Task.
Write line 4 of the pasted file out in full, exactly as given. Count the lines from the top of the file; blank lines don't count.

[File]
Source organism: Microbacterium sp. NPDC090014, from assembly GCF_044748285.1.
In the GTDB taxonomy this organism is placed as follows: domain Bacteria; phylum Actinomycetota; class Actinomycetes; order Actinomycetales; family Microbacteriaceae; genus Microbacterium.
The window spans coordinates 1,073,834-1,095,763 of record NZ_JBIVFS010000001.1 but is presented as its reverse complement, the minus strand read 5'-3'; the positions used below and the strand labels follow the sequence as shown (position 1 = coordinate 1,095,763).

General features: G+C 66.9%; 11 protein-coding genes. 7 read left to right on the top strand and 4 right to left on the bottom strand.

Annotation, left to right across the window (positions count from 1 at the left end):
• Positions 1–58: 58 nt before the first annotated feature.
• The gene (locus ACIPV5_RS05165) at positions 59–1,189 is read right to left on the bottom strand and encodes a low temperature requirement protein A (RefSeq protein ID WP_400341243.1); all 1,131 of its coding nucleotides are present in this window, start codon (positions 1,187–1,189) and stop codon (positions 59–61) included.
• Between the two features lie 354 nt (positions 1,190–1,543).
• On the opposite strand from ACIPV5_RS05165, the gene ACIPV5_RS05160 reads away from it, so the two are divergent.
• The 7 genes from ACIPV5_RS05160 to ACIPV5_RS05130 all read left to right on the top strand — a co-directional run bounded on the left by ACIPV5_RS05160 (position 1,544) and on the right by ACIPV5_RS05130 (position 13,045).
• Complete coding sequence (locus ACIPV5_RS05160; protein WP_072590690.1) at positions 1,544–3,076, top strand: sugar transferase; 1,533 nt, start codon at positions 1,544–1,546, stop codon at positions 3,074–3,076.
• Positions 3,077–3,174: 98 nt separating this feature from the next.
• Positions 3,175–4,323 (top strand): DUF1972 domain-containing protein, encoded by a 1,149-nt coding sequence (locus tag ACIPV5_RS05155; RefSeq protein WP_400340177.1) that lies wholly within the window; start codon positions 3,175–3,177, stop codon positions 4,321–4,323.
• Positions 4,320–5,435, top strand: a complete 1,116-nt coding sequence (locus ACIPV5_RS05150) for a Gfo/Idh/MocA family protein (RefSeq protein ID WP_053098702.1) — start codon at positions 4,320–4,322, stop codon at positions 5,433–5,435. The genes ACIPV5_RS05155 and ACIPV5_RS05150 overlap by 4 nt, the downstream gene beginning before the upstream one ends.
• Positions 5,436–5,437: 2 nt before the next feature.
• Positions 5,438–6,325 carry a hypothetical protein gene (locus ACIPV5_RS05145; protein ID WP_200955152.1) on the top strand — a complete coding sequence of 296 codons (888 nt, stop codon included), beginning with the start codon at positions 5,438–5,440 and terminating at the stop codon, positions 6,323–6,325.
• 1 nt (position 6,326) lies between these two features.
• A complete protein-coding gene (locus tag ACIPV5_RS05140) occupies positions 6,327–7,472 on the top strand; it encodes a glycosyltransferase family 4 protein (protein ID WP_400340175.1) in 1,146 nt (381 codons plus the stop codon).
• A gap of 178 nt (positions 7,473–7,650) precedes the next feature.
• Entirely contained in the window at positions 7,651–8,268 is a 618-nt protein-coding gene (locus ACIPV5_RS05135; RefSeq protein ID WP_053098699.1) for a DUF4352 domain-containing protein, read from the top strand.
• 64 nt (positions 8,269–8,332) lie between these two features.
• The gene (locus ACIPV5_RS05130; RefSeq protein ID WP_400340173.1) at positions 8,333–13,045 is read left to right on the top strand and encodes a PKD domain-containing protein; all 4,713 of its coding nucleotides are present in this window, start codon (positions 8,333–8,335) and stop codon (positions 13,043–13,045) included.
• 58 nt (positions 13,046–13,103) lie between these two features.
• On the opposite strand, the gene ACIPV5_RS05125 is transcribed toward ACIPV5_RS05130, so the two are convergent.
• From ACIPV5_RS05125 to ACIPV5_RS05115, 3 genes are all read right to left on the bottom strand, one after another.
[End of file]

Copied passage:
General features: G+C 66.9%; 11 protein-coding genes. 7 read left to right on the top strand and 4 right to left on the bottom strand.